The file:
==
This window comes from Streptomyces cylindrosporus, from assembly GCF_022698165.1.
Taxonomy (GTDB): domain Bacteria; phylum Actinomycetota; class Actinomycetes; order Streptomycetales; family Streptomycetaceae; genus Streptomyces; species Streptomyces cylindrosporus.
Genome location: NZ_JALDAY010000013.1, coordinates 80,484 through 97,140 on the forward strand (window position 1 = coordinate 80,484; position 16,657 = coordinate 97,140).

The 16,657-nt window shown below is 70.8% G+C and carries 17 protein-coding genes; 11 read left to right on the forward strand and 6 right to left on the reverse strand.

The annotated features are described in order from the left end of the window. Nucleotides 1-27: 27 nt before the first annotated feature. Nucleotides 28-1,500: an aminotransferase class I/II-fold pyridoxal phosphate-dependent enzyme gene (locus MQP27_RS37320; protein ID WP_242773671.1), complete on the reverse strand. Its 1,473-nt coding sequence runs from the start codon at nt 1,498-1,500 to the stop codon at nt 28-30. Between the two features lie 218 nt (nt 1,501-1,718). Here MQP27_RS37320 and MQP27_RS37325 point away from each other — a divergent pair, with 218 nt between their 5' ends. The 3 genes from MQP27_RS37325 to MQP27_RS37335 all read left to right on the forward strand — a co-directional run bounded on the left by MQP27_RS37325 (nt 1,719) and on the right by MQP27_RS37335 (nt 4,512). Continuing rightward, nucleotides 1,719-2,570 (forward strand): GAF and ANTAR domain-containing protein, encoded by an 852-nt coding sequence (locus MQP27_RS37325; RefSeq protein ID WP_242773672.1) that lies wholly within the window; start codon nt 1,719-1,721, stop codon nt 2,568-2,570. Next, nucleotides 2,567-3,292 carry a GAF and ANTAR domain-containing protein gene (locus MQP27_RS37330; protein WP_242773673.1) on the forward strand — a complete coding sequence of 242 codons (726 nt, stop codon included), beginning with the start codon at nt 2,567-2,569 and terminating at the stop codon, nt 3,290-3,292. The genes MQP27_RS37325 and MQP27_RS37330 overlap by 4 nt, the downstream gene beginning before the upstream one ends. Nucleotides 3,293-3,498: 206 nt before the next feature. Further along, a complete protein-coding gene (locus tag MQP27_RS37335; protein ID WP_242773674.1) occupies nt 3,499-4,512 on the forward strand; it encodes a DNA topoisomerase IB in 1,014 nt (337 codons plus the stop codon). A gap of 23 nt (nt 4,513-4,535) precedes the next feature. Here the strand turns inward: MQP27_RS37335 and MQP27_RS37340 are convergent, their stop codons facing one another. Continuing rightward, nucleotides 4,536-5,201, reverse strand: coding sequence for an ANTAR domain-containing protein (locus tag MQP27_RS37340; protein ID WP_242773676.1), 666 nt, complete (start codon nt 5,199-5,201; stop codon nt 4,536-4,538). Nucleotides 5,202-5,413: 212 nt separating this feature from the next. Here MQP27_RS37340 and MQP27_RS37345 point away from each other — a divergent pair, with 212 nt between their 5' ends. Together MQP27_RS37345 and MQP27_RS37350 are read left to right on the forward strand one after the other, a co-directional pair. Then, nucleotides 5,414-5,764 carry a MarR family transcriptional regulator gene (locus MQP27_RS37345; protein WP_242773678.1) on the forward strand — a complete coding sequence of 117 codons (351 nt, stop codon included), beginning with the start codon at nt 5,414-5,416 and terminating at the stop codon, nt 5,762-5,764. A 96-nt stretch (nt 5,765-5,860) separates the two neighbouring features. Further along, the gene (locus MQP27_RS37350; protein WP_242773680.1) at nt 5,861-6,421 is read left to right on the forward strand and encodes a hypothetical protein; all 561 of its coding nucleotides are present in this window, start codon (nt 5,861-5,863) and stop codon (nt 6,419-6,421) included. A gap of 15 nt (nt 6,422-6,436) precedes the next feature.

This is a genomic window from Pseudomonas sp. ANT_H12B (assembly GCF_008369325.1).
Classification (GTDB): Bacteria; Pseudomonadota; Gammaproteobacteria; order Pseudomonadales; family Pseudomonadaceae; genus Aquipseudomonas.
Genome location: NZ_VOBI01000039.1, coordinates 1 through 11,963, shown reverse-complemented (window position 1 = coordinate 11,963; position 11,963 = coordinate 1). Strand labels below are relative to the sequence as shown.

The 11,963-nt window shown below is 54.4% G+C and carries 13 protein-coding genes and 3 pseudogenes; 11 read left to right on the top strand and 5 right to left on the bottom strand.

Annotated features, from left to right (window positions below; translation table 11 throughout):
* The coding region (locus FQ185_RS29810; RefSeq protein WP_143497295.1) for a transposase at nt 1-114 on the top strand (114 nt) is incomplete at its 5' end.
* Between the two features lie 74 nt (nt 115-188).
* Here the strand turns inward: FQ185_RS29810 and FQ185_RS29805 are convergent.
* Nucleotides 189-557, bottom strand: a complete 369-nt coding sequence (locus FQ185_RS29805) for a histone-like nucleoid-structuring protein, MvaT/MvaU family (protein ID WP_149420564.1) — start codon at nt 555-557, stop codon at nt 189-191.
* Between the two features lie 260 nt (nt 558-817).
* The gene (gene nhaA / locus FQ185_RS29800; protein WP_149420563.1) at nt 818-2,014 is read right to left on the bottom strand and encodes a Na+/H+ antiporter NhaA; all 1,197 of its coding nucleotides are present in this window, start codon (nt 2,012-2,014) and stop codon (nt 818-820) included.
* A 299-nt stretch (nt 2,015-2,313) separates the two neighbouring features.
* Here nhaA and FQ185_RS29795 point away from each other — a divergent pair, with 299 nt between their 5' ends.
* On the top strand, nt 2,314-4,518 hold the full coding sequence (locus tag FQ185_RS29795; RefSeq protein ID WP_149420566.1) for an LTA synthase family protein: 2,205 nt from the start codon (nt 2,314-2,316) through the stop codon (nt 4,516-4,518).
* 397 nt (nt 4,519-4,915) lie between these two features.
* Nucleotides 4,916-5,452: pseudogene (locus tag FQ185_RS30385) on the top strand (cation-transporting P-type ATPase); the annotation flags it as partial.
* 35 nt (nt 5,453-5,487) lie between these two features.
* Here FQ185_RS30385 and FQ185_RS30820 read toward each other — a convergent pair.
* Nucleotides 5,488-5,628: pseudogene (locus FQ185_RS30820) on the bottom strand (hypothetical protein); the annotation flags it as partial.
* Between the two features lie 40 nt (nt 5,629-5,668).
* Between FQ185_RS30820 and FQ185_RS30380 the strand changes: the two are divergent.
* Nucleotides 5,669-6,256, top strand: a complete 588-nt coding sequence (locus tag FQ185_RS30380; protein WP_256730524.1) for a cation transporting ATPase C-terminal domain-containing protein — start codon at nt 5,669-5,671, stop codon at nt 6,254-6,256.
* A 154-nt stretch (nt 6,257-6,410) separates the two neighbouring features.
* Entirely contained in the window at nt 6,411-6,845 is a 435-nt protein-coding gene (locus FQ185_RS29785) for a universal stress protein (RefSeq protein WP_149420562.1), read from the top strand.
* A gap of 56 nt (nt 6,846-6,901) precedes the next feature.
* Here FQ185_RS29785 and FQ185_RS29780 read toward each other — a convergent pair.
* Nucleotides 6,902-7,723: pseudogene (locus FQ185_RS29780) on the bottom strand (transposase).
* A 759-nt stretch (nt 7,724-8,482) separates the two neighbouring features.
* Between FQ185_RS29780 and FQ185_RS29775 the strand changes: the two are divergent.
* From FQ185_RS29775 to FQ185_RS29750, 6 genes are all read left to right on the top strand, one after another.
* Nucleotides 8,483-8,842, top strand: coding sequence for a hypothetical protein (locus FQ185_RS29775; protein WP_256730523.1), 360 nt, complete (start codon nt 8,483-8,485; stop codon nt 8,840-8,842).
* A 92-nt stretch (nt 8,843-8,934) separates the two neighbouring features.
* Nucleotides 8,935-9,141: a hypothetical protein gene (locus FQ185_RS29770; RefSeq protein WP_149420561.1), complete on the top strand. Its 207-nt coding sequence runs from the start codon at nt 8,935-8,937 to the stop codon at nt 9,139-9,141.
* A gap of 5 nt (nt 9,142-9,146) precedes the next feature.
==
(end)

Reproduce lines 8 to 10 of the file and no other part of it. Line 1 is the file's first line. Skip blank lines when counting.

Genome location: NZ_VOBI01000039.1, coordinates 1 through 11,963, shown reverse-complemented (window position 1 = coordinate 11,963; position 11,963 = coordinate 1). Strand labels below are relative to the sequence as shown.

The 11,963-nt window shown below is 54.4% G+C and carries 13 protein-coding genes and 3 pseudogenes; 11 read left to right on the top strand and 5 right to left on the bottom strand.

Annotated features, from left to right (window positions below; translation table 11 throughout):